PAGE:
What does it mean for the families who have lost loved ones to the disease? Ayan Roy tries to find out
Being diagnosed with cancer can make one anxious, afraid and overwhelmed. Happiness jumps out of the window the moment the doctor shares the diagnosis. But coping with and defeating the ‘Big C’ needs more than just medicines or a dietary change. It also needs the patients and their near and dear ones to be happy’. That’s right, HAPPY.
Sonali Bendre, who has successfully battled cancer, reveals that she had made sure to “switch on her sunshine” and was constantly updating her social media family about her battle against cancer. In an Instagram post which showed her sitting with gal pals Gayatri Joshi and Sussanne Roshan, she wrote, “This is me. And in this moment, I am really happy. People give me strange looks when I say that now, but it’s true and I’ll tell you why.
I am now paying attention to every moment, looking for every opportunity to find joy and #SwitchOnTheSunshine.” She admitted that there were moments of pain and low energy, but that she was doing what she liked, spending time with people she loved, and feeling loved and happy. She even joked about her post-chemo bald look, saying, “P.S. Nowadays I spend far less time getting ready because I don’t have to fuss over my hair!”
Take for example Divya Mathur, a homemaker now, who was in her mid 30s and a teacher when diagnosed with Grade 4 ovarian cancer in 2010. Only after 8.5 years of very aggressive treatment that included four relapses, two major surgeries, 34 cycles and 85 sessions of chemotherapy, the disease is in complete remission.
But despite this long ordeal she remains positive and thankful. According to her, “Cancer also has a positive side to it.” She says, “Cancer, or any other terminal illness for that matter, also brings with it a lot of positive qualities that are otherwise lying dormant somewhere in us. Hope, courage, love, compassion, appreciation, determination, faith, gratitude, empathy and self-awareness are just some of these positives.”
Cancer as teacher
She adds, “In my case, cancer has taught me some very valuable lessons of my life. One of them is to be positive. This definitely does not mean that we have to be positive or happy all the time. If you feel the need to cry, please do cry. If you want to vent out your emotions, please do so. Pent up emotions do more harm than letting go. Understand that not every negative can be changed into a positive. So, accept the reality and deal with it in the best possible manner.”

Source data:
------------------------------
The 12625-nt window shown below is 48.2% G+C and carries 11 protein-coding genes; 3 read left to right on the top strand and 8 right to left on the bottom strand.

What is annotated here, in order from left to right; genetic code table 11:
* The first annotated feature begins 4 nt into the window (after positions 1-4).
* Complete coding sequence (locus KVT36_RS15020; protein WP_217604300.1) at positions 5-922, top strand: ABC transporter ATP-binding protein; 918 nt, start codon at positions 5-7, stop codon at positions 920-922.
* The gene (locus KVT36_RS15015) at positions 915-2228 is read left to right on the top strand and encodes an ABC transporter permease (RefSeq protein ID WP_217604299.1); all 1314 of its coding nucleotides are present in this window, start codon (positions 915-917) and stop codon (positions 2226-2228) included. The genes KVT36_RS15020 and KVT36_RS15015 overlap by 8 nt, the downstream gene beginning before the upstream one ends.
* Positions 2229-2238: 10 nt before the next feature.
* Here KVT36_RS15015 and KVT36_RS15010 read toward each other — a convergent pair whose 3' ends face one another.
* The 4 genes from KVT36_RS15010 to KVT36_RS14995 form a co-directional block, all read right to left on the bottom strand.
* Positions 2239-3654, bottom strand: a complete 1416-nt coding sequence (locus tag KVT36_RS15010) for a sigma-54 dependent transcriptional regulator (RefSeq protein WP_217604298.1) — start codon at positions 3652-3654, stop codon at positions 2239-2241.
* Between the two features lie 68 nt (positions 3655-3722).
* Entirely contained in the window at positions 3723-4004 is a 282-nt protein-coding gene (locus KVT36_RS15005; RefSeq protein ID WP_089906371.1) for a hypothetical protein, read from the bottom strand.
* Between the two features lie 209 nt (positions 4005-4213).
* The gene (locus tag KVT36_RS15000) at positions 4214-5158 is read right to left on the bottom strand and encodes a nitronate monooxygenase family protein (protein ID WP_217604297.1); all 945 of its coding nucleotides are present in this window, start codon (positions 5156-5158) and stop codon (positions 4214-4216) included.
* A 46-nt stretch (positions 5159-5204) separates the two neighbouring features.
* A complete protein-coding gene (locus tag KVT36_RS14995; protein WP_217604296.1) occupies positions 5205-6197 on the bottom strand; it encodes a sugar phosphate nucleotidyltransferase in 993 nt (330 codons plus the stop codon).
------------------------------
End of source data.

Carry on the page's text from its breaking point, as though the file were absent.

She reiterates, “Positive attitude is one of the most important factors in handling such mind boggling and difficult situations. Especially, when one has to confront relapses, time and again.”
Tania Sen, a professor of Economics, who was treated for renal carcinoma, concurs. But adds that even the patient’s loved ones need to stay positive. She says, “My family was very positive, brave and supportive during the entire period beginning from the initial detection till post-operative stage. This gave me immense strength to be able to go through the entire journey.”
But not all those around you will be positive. There will be those who may bog you down with their “well-intentioned, but resigned-to-fate conversations” as Divya describes them. She suggests, “It is easier to fight the disease and tough situations, but far more difficult and daunting to deal with these people who may know how to sympathise, but don’t understand empathy.” But instead of letting such people get to you, it is important to look inwards and find joy inside.
So does this journey change your perception of happiness? Tania, who is in her mid-40s, talks about how post remission the idea of happiness has come to mean “being able to lead a simple and healthy life”. She maintains, “It has made me learn to value the simple pleasures of life.”
Divya also talks about how she and her husband, Ambuj, are giving back to the community since they believe in the adage that “happiness is contagious and it empowers people”. “We spend loads of time counselling people undergoing treatment. We have decided to invest our life savings into setting up a medicine testing lab. The idea is to help improve the efficacy and efficiency of the process by helping certify medicines in third party labs like ours, which have the highest possible global accreditation. This would reduce the wastage on account of recalls and thus bring down cost for everyone.”
Letting go of the past
But not all who are diagnosed survive. What about those who are left behind? How do they cope with the loss and grief? How do they find happiness once again?
Ryan, a content writer, lost his mother to the Big C. Ryan says, “I wasn’t near her when she passed so it was doubly hard for me. Despite more than a decade having passed, it is still very raw. The grief can be overpowering, but you can’t let it control your life. You have to move on.”
He has some advice for others who have also lost someone to cancer. “You move on by first admitting your loss and grieving. Only once the grieving process runs its course can one let go off the past and move on. While you can never forget the one who has left, one can become stronger and happier by remembering the good moments, being positive and by focusing on what is important to you – be it your family, yourself or job.”
In his memoir ‘Lucky Man’, Hollywood star Michael J. Fox talks about being diagnosed with Parkinson’s disease – a degenerative neurological condition – and living with it. He writes about how he is lucky to have got Parkinson’s, after all it has given him the chance to appreciate a wonderful life and career, and the opportunity to help search for a cure and spread public awareness of the disease.